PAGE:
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Head of the Corkscrew

BIAC's 7th annual Corkscrew Regatta was held on Sunday, December 11, 2011 at 9:30 am.
A high tide of 9.0 feet occured around 11:50 am. A $12 entry fee per rower was donated to our local Second Harvest Food Bank. As usual, honors were crowned on teams who have the best Holiday costumes. A wonderful potluck BBQ at BIAC followed

2011 Corkscrew Results

Printable Flyer for 7th Annual Corkscrew

For course details, please see below. You have to see or row this to believe it.
Click here for past Corkscrew Regatta results.


Only high winds or lightning will cancel the race. So be prepared for some drizzle, though most of us don't notice it and we are wetter on the inside. We have room outside on the Observation Deck or inside the BIAC clubhouse to gather afterwards with friends and fuel (food).

2011 Corkscrew Regatta Schedule:

Time Event
7:00 Registration begins
8:30 Greetings and Race Talk
9:00 Launch and Warmup
9:30 START: Octet, Quads, K4
9:40 Mens 8+, Mixed 8+
9:50 Scullers: 2x, then 1x,
fastest first.
11:00 Pot Luck at BIAC begins

Registration starts at 7:00 am in person on race day. If you have special storage, trailer, shell, or volunteer needs please contact "corkscrew at gobair dot org ".


Los Gatos 2009 Holiday Nine

Head of the Corkscrew

Course Overview:
Corkscrew Slough is a serpentine body of water and very fun to row during high tide (5+ feet of mean tide required). The course is about 15 km long (9 miles) depending on your good steering. It has nine turns inside of Bair Island. This is a clockwise head style race with about 20 second intervals between shells.  The start and finish are by the Stanford Crew docks in the Port of Redwood City.

About Corkscrew Slough:
Corkscrew connects with Steinberger Slough and Redwood Shores to the northwest and to the Port of Redwood City to the southeast. It is impassable at the north west Redwood Shores entrance during low tide unless you are a mud skipper - more than 5 feet above MLLW (Mean Low Level Water)) is recommended.  Corkscrew Slough winds between Middle and Outer Bair Islands, is on average 100 feet wide, and is a vital estuary for wildlife and the restoration of Bair Island.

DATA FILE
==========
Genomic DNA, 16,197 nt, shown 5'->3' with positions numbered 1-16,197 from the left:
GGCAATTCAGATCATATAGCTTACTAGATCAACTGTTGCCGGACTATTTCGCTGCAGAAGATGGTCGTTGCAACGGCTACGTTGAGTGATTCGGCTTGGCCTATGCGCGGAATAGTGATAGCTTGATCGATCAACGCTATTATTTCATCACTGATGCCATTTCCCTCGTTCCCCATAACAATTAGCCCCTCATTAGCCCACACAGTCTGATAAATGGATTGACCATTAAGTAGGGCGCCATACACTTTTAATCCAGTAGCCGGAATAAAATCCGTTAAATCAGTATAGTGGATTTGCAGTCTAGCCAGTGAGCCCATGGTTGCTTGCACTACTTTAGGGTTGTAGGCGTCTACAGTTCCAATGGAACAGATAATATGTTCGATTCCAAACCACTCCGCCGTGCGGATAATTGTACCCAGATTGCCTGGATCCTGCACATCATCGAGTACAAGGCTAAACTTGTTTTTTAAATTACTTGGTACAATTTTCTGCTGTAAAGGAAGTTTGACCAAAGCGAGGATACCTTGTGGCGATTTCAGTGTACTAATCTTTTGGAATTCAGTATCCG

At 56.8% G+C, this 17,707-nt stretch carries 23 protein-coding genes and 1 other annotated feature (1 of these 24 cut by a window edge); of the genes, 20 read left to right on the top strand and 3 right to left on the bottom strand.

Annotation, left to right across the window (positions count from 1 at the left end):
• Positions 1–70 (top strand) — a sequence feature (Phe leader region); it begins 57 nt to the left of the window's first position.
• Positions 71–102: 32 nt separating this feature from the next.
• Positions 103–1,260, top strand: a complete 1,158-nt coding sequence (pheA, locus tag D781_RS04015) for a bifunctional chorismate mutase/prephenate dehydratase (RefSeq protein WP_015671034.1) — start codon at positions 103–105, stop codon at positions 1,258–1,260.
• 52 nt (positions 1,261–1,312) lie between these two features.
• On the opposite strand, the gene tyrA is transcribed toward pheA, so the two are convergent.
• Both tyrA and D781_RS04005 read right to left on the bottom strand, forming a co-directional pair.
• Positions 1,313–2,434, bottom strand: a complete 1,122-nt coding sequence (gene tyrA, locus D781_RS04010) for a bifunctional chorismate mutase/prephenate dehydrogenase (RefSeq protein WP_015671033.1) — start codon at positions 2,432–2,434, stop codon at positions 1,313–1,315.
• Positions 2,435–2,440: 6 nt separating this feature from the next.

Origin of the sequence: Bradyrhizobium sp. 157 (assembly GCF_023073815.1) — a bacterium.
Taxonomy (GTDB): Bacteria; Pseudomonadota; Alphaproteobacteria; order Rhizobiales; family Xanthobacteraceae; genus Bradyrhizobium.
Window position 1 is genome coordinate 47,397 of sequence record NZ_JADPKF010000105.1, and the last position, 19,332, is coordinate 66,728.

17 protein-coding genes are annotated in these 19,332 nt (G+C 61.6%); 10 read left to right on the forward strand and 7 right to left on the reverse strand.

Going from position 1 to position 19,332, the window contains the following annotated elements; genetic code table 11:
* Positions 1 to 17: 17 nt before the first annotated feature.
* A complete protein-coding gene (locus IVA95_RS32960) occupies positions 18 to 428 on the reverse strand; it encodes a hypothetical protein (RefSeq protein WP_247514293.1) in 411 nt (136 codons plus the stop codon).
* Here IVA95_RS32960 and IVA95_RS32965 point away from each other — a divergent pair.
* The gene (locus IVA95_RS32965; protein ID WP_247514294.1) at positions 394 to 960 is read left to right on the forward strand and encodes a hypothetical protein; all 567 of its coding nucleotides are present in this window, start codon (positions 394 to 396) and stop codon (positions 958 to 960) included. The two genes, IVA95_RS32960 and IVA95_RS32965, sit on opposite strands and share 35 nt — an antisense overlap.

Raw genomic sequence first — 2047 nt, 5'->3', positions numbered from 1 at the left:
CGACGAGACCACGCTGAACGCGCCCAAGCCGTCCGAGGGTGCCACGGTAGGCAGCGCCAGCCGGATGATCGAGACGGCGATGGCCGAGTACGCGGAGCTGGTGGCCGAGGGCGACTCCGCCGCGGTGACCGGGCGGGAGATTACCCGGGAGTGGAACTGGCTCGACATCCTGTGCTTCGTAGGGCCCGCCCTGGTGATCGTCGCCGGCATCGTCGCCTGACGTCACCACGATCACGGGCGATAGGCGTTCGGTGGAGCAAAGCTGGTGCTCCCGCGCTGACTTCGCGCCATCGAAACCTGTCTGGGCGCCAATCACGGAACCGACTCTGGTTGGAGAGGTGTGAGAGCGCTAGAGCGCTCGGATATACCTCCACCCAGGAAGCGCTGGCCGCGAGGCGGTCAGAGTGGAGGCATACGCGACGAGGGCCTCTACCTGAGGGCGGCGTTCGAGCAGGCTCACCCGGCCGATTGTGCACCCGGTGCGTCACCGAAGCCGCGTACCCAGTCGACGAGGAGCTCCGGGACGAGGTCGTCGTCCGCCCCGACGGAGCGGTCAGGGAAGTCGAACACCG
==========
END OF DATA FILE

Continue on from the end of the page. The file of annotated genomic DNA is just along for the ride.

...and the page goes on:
Course Details:
This is a grueling marine obstacle course with 17 'turns'. At 15 kilometers, it is one of the longest and most challenging head races in the USA. We race a clockwise loop entirely within protected (weather and ecology) littoral waters. Here is a detailed satellite photo.

Experienced coxswains and scullers alike will test their wits and skills as you navigate tight turns, scenic runs, and the company of other shells. There are also numerous (yet visible) stationary markers and old dock pilings to avoid (circa Pete's Harbor, San Carlos Airport, and the Port of Redwood City). This course has 17 'turns', nine of which are inside of the Corkscrew Slough.

A practice run at high tide is advised prior to race day. Fortunately the banks of this course are soft so you won't likely damage more than your pride if you park your shell in the reeds.

Start: The race begins (and ends) in line with Stanford's crew docks and procedes clockwise past Pete's Harbor, through Smith Slough and by the Wipple Ave loop of Inner Bair Island. Then you turn north and pass the San Carlos Airport, heading past some old harbor pilings into Steinberger Slough for a good 150 stroke stretch to approach the NW entrance of Corkscrew Slough.

Enter Corkscrew: Stay wide here at the NW entrance due to the subsurface mud flats. It is here that you'll get blocked at low tide (less than 5 feet above MLLW (Mean Low Level Water)). Once into Corkscrew you can count nine alternating turns, some hairpin (2,4) and some more subtle (1,8,9). Be mindful of the residents: there is an abundance of wildlife to observe your style and power, so don't be freaked if a harbor seal is sighted close by (especially turns 6 through 9 where about two dozen have their home). Enjoy the ecotourism, watch your course, and keep racing.